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“If you look at the rollback of affirmative action, if you look at a lot of the other efforts that are afoot,” he continued, “it is indicative of a party that knows that they’re on the wrong side of all of these arguments.”

Rather than changing their reasoning or their policies, noted the senator, Republicans are “trying to rig the system to get the outcomes that they want.”

Warnock contended that one of the greatest assaults on voting rights has been partisan gerrymandering, the drawing of districts to manipulate outcomes in favor of one party over another.

Republicans have found themselves in court over gerrymandering challenges in states where they are accused of diluting the voting power of Black voters by packing them into one district or strategically spreading them across several districts to minimize their impact on election outcomes. Such cases are currently being battled out in Alabama, Louisiana, Mississippi, Warnock’s home state of Georgia, plus others.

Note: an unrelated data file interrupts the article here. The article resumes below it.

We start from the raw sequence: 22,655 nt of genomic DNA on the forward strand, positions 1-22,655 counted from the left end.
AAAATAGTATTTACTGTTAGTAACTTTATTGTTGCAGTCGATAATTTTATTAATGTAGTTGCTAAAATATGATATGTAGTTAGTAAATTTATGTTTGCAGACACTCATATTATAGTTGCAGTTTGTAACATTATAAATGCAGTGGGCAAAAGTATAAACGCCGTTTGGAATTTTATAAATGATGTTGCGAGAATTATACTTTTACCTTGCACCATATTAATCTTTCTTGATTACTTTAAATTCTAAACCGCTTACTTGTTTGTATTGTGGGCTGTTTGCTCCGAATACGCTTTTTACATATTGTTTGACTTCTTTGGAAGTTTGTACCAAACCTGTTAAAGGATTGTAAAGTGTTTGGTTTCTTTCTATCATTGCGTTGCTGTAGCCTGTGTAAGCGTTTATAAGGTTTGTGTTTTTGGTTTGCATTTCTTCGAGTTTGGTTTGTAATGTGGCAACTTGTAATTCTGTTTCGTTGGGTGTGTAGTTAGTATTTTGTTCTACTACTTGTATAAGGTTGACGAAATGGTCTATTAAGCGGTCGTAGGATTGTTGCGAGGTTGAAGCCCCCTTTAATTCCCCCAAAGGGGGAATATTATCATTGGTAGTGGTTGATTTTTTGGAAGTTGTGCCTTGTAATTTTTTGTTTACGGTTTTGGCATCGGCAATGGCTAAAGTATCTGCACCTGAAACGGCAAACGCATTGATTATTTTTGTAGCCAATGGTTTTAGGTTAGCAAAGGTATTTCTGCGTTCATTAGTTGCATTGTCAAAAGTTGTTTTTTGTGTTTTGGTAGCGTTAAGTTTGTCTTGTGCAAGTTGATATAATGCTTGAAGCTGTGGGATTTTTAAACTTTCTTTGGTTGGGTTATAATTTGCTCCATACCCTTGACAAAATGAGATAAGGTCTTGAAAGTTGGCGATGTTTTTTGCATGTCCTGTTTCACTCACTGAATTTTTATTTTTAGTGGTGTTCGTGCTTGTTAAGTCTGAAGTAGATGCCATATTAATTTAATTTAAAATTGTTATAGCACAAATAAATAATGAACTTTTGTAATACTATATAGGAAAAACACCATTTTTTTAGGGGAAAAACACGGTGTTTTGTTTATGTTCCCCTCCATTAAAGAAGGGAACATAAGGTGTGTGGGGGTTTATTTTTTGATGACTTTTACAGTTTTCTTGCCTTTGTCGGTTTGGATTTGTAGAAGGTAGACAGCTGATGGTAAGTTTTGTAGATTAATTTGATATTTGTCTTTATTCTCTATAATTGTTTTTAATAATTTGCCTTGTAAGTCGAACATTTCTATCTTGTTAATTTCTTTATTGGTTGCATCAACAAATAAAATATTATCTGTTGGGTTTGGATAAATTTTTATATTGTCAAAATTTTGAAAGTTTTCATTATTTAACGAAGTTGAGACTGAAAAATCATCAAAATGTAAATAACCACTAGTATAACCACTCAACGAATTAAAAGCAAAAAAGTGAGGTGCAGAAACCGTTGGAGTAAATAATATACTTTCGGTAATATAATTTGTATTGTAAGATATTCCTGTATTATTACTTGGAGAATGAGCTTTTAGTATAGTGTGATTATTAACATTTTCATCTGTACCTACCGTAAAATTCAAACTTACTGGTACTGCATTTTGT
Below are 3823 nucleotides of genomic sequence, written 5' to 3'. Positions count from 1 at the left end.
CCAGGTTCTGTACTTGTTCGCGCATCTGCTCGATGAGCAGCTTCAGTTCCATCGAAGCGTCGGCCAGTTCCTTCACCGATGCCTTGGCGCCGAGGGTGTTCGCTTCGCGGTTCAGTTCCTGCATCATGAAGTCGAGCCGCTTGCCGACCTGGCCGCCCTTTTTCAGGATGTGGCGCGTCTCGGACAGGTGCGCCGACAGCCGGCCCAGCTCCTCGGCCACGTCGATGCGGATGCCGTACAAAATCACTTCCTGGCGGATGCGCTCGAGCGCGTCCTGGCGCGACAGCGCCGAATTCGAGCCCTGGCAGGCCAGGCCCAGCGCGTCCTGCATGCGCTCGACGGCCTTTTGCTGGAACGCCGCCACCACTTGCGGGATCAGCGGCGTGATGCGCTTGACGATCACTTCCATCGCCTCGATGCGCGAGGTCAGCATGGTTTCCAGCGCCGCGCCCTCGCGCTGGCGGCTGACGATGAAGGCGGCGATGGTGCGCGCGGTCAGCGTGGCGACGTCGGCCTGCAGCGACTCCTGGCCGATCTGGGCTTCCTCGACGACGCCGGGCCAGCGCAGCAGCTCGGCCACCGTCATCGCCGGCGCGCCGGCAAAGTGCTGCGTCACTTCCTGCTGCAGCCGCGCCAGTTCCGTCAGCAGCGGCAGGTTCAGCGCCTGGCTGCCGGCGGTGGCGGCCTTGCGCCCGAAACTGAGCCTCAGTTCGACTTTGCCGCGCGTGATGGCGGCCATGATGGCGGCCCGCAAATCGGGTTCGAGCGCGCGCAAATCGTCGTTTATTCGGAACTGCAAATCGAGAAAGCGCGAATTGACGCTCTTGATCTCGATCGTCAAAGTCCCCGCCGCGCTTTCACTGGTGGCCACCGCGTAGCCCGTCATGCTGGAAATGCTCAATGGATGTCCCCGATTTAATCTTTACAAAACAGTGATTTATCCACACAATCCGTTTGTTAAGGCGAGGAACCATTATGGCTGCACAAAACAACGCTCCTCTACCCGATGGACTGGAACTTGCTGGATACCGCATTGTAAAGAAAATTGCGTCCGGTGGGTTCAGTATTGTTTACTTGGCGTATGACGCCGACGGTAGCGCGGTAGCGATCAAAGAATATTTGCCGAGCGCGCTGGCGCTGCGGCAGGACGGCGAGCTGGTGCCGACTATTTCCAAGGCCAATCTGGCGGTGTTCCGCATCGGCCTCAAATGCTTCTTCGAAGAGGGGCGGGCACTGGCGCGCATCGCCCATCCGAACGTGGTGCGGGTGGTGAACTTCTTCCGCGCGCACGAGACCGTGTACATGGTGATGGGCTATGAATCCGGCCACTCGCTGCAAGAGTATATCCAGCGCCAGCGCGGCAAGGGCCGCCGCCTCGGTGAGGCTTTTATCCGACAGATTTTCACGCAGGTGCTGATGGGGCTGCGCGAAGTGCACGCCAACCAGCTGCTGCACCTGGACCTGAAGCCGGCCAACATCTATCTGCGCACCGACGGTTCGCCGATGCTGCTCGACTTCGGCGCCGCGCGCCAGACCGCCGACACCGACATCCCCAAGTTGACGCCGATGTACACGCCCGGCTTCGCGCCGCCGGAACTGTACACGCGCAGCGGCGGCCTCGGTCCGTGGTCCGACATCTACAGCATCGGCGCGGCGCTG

In this March 2019 photo, organizations and individuals gathered outside the Supreme Court, where they heard gerrymandering cases, holding signs arguing the manipulation of district lines is the manipulation of elections. (Photo: Aurora Samperio/NurPhoto via Getty Images)

“This is democracy in reverse,” observed Warnock. “They’re trying to create a situation in which rather than the voters picking their representatives, the people who are in office are now trying to pick the voters.”